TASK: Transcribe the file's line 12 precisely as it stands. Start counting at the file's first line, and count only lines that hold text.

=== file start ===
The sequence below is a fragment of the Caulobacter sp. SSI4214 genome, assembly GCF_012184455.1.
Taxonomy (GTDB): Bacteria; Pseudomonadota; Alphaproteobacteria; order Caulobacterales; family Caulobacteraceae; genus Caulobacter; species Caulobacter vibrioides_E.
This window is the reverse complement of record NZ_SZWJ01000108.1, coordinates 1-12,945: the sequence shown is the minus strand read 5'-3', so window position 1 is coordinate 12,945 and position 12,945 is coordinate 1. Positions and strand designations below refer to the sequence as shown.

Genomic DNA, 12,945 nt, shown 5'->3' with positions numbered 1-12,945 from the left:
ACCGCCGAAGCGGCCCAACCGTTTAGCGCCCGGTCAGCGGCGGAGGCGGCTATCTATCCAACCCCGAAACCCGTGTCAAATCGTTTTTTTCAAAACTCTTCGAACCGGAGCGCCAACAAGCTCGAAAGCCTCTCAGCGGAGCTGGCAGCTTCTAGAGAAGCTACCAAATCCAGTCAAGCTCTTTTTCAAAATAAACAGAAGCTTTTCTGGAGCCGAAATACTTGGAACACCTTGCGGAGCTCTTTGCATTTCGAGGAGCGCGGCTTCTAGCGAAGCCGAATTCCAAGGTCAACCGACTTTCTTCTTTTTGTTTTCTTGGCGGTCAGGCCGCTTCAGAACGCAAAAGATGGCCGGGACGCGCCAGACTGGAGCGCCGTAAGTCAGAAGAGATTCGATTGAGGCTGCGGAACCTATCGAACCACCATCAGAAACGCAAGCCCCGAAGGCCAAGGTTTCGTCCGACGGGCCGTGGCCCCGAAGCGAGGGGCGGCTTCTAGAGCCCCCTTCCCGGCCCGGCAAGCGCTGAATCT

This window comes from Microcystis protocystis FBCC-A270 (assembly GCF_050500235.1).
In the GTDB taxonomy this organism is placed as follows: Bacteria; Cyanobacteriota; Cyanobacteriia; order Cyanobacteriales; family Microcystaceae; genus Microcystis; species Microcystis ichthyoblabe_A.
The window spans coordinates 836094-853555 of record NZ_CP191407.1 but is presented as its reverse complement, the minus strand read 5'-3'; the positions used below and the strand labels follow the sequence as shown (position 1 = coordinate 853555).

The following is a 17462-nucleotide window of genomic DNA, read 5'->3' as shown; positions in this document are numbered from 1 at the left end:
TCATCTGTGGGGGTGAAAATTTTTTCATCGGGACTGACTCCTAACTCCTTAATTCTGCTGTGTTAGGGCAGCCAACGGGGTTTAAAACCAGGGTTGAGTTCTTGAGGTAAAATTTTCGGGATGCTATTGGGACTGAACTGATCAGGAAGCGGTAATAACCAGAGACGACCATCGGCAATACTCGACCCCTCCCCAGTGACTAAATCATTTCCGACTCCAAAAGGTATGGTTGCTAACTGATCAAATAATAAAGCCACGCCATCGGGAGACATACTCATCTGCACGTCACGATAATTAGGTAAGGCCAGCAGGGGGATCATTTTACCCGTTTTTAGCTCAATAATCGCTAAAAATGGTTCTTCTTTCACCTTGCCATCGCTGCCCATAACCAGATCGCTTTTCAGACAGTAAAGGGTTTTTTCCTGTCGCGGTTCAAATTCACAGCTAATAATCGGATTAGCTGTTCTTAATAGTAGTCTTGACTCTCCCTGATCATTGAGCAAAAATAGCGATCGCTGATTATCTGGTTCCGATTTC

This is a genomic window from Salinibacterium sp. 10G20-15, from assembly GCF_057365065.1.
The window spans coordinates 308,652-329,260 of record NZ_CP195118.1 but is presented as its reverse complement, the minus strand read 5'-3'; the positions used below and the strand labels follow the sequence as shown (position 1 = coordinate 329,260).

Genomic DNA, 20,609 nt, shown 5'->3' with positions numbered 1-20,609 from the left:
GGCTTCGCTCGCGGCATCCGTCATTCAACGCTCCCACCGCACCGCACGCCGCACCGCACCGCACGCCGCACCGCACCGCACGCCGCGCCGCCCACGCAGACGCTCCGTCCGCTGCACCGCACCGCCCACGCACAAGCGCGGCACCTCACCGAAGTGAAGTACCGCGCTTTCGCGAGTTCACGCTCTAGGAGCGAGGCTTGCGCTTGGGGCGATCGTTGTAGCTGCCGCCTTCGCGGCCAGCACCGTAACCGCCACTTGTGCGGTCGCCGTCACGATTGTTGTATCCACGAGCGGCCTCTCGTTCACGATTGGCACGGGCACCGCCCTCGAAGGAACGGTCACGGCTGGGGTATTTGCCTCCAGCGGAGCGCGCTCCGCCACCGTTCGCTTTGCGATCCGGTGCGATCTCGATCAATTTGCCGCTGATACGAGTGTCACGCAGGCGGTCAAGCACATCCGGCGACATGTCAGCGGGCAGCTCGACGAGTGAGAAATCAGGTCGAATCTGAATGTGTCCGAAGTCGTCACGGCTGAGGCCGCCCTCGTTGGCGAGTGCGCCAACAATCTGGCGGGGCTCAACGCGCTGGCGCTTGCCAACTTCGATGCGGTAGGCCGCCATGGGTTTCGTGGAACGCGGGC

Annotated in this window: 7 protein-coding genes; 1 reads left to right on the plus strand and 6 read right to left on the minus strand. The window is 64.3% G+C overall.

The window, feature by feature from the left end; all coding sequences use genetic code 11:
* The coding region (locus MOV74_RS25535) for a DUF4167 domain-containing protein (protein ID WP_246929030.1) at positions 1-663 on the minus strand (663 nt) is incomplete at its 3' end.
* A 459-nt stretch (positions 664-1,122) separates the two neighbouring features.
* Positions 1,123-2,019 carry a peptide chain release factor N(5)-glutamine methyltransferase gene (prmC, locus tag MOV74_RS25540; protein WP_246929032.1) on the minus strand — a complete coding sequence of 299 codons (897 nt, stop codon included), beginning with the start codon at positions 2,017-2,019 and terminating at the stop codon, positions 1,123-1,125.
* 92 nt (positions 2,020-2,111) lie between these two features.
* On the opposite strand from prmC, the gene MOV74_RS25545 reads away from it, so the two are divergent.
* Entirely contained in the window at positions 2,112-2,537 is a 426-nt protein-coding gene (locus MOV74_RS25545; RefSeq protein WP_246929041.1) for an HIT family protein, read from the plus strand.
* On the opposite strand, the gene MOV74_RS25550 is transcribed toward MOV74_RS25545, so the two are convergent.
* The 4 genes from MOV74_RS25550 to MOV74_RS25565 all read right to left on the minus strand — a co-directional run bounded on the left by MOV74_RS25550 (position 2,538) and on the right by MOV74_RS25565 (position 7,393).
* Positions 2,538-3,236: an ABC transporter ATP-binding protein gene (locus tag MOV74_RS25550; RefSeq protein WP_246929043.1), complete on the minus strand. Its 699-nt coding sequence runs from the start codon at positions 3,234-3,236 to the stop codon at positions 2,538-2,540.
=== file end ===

The window spans coordinates 308,652-329,260 of record NZ_CP195118.1 but is presented as its reverse complement, the minus strand read 5'-3'; the positions used below and the strand labels follow the sequence as shown (position 1 = coordinate 329,260).